have not been
b) the Mohammedan
Law, in cases where the parties are Mohammedans,except in so far as that law
has been modified by such custom as is above referred to.”
Two conflicting interpretations of the term “custom’.’ in Section 5 C J.O.
exist In Abdulla Cherchaftia v. Marie Balyarellis AC-App-12-1934 Gorman J. held
that the term referred to the lex domicilii where the parties are not domiciled
in the Sudan.
CJ. in Bamboulis v. Bansboulis, AC-Rev58-53 (Cases in the Court of Appeal and
the High Court page 76 at page 82) held, however, that “custom” in this context
refers to local custom originating by usage in the Sudan, and is not applicable
to the personal law of foreigners”, to whom Section 9 of the Civil
Justice Ordinance applies. The reasons advanced
by Lindsay CJ. are, in my submission irrefutable, although I agree with
the criticism that Section 9 does not automatically admit English statute law
as a result of rejecting the application of the personal law under Section 5.
Babiker Awadalla J. in Kattan v. Kattan, AC-Rev-47- 1957 Th learned Judge
referred to a statement made by a former Chief Justice, Bennett, in a Judges
meeting. Of what authority such statement can be against a dictum in the
Court of Appeal is difficult to see. The other arguments advanced by the
learned Judge are more cogent.
i.e. the question of the interpretation of the term custom in Section 5 C.J.O.
and the question whether the doctrine of stare decisis applies in the Sudan
so as to bind the Court of Appeal.
e.g. in Kattan v. Kattan (supra) neither the Judge of first instance, nor the
High Court Judge on Revision, nor the advocates knew of the existence of O.A.
vs. . The Anba Bela Convent, AC-App-20-1931 in which
the Court of Appeal held that the Wills & Administration Ordinance “has no
application save in respect of persons
dying domiciled in the Sudan.”
e.g. Watson J. in Habib Ghofril v. G. Andrew and the Sudan Government, HC-Ktm
CS-62-1952(Cases in the Court of Appeal etc.page 84) followed Bennett J. in
Manios v. Boxall, AC App 14-1936 on the interpretation of Section 9 of the
Civil Justice Ordinance.
Section 184 Civil Justice Ordinance infra.
distinguishing decisions felt to lead to undesired results.
Clearly then, arguments in support of the doctrine of
binding precedent exist as regards the general common law of the Sudan by which
effect is given to Section 9 of the Civil Justice Ordinance. But can such
arguments also apply to the Criminal Law, the main provisions of which are
contained in the Penal Code and in the Code of Criminal Procedure It would
appear that by adopting the legal logic of the common law, the courts of the
Sudan have also adopted the rule that decisions on such Ordinances — even
though they be called Codes — create binding precedents as to the
interpretation of ‘the provisions of these enactments.
It is thus necessary to understand how the hierarchy of the
courts of the Sudan
is regulated and the methods by which review of decisions can be obtained. The
provision of such a guide will enhance the value of the “Reports” and the
relative authority of the decisions reported will be more easily ascertainable.
The Transitional Constitution of the Sudan
created an independent .Judiciary, whose general administration and control is
vested in the Chief Justice. This Constitution provides for two divisions of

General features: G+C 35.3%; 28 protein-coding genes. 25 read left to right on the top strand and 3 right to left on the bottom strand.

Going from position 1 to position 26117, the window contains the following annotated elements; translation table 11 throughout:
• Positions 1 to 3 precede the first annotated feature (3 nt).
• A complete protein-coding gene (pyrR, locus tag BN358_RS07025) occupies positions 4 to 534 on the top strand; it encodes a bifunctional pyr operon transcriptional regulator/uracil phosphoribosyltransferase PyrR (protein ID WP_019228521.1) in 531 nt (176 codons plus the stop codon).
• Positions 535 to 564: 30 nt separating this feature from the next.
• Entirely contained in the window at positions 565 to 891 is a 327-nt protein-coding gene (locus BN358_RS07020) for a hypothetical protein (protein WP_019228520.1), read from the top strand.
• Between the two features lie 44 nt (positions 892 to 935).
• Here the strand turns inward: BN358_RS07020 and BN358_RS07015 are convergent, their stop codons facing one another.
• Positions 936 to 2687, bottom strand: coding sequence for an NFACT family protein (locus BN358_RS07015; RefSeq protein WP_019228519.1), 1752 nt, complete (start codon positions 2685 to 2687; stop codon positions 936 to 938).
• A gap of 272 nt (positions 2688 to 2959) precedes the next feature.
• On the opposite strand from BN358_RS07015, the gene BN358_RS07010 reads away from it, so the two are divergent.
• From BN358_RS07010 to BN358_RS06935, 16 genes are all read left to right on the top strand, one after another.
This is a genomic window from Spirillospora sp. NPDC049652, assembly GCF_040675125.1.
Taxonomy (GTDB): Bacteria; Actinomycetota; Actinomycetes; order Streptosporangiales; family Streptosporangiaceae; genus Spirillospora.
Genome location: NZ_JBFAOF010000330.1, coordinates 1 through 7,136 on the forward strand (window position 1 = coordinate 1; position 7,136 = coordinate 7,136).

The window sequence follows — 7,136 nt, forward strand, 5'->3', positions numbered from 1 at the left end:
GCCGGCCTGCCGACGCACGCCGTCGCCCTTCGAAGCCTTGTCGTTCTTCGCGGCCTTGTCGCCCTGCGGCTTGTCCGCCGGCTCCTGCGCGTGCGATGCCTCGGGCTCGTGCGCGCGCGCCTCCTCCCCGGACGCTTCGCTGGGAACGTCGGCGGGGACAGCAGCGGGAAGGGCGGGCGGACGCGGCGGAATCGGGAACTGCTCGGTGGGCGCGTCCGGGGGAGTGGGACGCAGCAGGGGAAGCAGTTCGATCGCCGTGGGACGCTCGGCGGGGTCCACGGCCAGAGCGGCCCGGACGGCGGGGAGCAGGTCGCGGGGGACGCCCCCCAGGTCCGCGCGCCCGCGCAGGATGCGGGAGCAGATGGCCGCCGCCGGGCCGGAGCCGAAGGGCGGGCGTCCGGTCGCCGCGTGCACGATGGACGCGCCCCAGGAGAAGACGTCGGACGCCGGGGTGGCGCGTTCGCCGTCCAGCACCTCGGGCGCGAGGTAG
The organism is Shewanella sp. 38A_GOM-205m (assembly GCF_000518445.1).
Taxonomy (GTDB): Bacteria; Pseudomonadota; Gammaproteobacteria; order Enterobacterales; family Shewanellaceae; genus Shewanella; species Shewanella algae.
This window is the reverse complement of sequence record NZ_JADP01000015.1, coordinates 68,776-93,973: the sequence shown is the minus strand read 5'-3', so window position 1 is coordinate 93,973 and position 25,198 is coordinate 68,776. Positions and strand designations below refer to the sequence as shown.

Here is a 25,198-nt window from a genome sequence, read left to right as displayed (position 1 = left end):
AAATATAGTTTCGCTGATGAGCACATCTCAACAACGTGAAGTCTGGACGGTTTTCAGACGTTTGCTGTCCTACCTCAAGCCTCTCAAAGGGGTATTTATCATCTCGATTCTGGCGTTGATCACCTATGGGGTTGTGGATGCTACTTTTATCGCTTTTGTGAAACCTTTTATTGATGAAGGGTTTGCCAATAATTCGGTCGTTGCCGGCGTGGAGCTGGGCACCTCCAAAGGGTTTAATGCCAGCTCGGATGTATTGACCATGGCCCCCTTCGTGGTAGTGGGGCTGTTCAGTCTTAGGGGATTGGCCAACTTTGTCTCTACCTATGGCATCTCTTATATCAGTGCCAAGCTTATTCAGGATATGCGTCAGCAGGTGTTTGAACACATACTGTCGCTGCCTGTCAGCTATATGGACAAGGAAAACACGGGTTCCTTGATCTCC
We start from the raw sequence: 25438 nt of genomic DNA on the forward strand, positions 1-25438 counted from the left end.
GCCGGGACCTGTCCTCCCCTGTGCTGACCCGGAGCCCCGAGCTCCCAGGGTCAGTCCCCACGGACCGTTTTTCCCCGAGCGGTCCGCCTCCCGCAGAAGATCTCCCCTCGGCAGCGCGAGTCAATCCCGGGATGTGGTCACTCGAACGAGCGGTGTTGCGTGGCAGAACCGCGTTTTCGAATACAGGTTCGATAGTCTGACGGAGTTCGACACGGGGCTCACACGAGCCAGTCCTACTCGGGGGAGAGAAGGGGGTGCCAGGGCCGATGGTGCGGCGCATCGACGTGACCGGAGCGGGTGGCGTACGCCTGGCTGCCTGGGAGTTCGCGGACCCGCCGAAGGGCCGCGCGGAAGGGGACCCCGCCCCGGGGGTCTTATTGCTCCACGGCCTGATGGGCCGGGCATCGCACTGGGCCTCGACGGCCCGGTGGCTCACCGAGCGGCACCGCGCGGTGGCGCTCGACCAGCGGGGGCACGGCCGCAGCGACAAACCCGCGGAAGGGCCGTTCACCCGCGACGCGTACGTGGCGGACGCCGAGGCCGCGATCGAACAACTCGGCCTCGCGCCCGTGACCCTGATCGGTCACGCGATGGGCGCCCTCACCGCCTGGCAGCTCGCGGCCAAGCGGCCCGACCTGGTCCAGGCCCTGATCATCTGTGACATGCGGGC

the Judiciary, “the Civil division’ and the Sharia division, of which the Chief
Justice and the Grand Kadi” are the respective Presidents and judicial heads7.
Hassib J. in Kattan v. Kattan, HC-Est-64-1954 distinguishing Gorman J in
Abdulla Cherchaflia v. Marie Bazyarellis (supra).
Section 9 C.J.O. : — ‘In cases not provided for by this or any other enactment
for the time being in force the Court shall act according to justice, equity
and good conscience.” See also as to application of the common law 6 int. &
Comp. L.Q. 401 supra..
Other Ordinances exist which also create criminal offences and provide for
punishment; eg. the Custom Ordinance, the Residual Controls Ordinance, 1950,
the Road Traffic Ordinance, 1942, etc.
g. Abu Rannat, C.J. Sudan Government v. Mahmoud Dantata AC-CCA-1-1957
Article 92, reenacting Self-Government Statute, 1953, Article 76.
difficulty is caused here by the use of the word “Civil” which is here used as
opposed to “Sharia”. A further subdivision of the Civil Division of the
Judiciary into Criminal Courts and other Courts, once more leads to the use of
the appellation “Civil”, though this time in contrast to “Criminal”.
Article 93, Transitional Constitution, 1956, (reenacting Self Government
Civil division of the judiciary1 - Here we find (i)
Courts having criminal jurisdiction; (ii). Ccurts having jurisdiction in non-criminal
causes, generally referred to as “Civil Courts2 and (iii) Courts
having both criminal and non-criminal jursidiction.
Courts having Criminal Jurisdiction There are six classes of Criminal Courts of
first instance in the Sudan3
Major Courts -- Major Courts are constituted by three Magistrates4
one of whom must be a Magistrate of the first class5. It is usual
for a Judge of the High Court to preside over such courts in his capacity
of Magistrate of the first class6. A Major Court has unlimited
criminal jurisdiction and has power to pass any sentence authorised by law7.
Thus it can try any offence referred to it after a Magisterial Inquiry8.
Article 77) see also Article 100 Transitional Constitution, 1956 as to powers
which the Chief Justice may delegate.
Article 94 Transitional Constitution of Sudan
Civil Justice Ordinance Section 4 (2) and (3)